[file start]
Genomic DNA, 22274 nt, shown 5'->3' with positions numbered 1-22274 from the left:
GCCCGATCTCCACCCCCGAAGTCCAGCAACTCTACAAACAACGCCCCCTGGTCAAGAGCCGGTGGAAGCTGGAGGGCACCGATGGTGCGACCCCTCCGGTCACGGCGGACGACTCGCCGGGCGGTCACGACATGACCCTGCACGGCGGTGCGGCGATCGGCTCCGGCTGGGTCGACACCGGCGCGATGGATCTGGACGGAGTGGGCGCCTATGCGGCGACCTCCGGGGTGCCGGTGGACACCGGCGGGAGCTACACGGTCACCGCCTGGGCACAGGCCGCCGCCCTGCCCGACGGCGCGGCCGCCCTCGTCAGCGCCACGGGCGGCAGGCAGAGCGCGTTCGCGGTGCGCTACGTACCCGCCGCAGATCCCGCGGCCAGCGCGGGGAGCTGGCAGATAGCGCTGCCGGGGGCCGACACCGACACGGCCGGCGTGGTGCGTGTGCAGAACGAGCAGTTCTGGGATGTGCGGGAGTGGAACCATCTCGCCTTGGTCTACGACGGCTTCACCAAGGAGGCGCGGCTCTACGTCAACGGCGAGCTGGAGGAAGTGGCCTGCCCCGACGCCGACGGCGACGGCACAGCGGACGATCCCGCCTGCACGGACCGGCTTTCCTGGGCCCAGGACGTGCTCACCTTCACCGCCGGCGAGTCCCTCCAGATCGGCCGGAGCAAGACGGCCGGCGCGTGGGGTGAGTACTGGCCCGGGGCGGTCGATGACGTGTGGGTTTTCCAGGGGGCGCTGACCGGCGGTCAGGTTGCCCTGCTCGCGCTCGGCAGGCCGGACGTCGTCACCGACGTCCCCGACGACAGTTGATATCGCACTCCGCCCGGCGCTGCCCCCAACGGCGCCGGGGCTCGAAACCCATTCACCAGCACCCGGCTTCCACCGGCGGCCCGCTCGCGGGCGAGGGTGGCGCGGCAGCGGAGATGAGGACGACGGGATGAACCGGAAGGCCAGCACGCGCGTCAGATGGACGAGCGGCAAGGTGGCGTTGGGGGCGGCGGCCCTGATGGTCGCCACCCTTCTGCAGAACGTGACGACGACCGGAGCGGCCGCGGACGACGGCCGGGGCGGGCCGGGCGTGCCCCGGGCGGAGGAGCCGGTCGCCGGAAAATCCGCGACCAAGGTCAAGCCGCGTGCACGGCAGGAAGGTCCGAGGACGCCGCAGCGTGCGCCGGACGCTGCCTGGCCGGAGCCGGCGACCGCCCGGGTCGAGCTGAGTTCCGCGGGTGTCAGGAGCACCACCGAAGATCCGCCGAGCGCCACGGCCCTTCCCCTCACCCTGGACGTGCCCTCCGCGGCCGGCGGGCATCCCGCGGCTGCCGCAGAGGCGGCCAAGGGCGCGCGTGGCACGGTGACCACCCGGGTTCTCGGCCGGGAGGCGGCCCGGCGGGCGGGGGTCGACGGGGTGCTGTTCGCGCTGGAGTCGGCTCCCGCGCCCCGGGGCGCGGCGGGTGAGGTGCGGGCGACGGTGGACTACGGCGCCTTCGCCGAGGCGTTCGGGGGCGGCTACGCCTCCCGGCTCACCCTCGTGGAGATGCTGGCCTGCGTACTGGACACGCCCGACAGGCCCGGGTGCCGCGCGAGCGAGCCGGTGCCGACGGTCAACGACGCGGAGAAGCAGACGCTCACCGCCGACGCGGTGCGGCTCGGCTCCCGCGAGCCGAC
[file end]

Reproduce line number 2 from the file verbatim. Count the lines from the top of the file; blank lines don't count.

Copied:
GCCCGATCTCCACCCCCGAAGTCCAGCAACTCTACAAACAACGCCCCCTGGTCAAGAGCCGGTGGAAGCTGGAGGGCACCGATGGTGCGACCCCTCCGGTCACGGCGGACGACTCGCCGGGCGGTCACGACATGACCCTGCACGGCGGTGCGGCGATCGGCTCCGGCTGGGTCGACACCGGCGCGATGGATCTGGACGGAGTGGGCGCCTATGCGGCGACCTCCGGGGTGCCGGTGGACACCGGCGGGAGCTACACGGTCACCGCCTGGGCACAGGCCGCCGCCCTGCCCGACGGCGCGGCCGCCCTCGTCAGCGCCACGGGCGGCAGGCAGAGCGCGTTCGCGGTGCGCTACGTACCCGCCGCAGATCCCGCGGCCAGCGCGGGGAGCTGGCAGATAGCGCTGCCGGGGGCCGACACCGACACGGCCGGCGTGGTGCGTGTGCAGAACGAGCAGTTCTGGGATGTGCGGGAGTGGAACCATCTCGCCTTGGTCTACGACGGCTTCACCAAGGAGGCGCGGCTCTACGTCAACGGCGAGCTGGAGGAAGTGGCCTGCCCCGACGCCGACGGCGACGGCACAGCGGACGATCCCGCCTGCACGGACCGGCTTTCCTGGGCCCAGGACGTGCTCACCTTCACCGCCGGCGAGTCCCTCCAGATCGGCCGGAGCAAGACGGCCGGCGCGTGGGGTGAGTACTGGCCCGGGGCGGTCGATGACGTGTGGGTTTTCCAGGGGGCGCTGACCGGCGGTCAGGTTGCCCTGCTCGCGCTCGGCAGGCCGGACGTCGTCACCGACGTCCCCGACGACAGTTGATATCGCACTCCGCCCGGCGCTGCCCCCAACGGCGCCGGGGCTCGAAACCCATTCACCAGCACCCGGCTTCCACCGGCGGCCCGCTCGCGGGCGAGGGTGGCGCGGCAGCGGAGATGAGGACGACGGGATGAACCGGAAGGCCAGCACGCGCGTCAGATGGACGAGCGGCAAGGTGGCGTTGGGGGCGGCGGCCCTGATGGTCGCCACCCTTCTGCAGAACGTGACGACGACCGGAGCGGCCGCGGACGACGGCCGGGGCGGGCCGGGCGTGCCCCGGGCGGAGGAGCCGGTCGCCGGAAAATCCGCGACCAAGGTCAAGCCGCGTGCACGGCAGGAAGGTCCGAGGACGCCGCAGCGTGCGCCGGACGCTGCCTGGCCGGAGCCGGCGACCGCCCGGGTCGAGCTGAGTTCCGCGGGTGTCAGGAGCACCACCGAAGATCCGCCGAGCGCCACGGCCCTTCCCCTCACCCTGGACGTGCCCTCCGCGGCCGGCGGGCATCCCGCGGCTGCCGCAGAGGCGGCCAAGGGCGCGCGTGGCACGGTGACCACCCGGGTTCTCGGCCGGGAGGCGGCCCGGCGGGCGGGGGTCGACGGGGTGCTGTTCGCGCTGGAGTCGGCTCCCGCGCCCCGGGGCGCGGCGGGTGAGGTGCGGGCGACGGTGGACTACGGCGCCTTCGCCGAGGCGTTCGGGGGCGGCTACGCCTCCCGGCTCACCCTCGTGGAGATGCTGGCCTGCGTACTGGACACGCCCGACAGGCCCGGGTGCCGCGCGAGCGAGCCGGTGCCGACGGTCAACGACGCGGAGAAGCAGACGCTCACCGCCGACGCGGTGCGGCTCGGCTCCCGCGAGCCGAC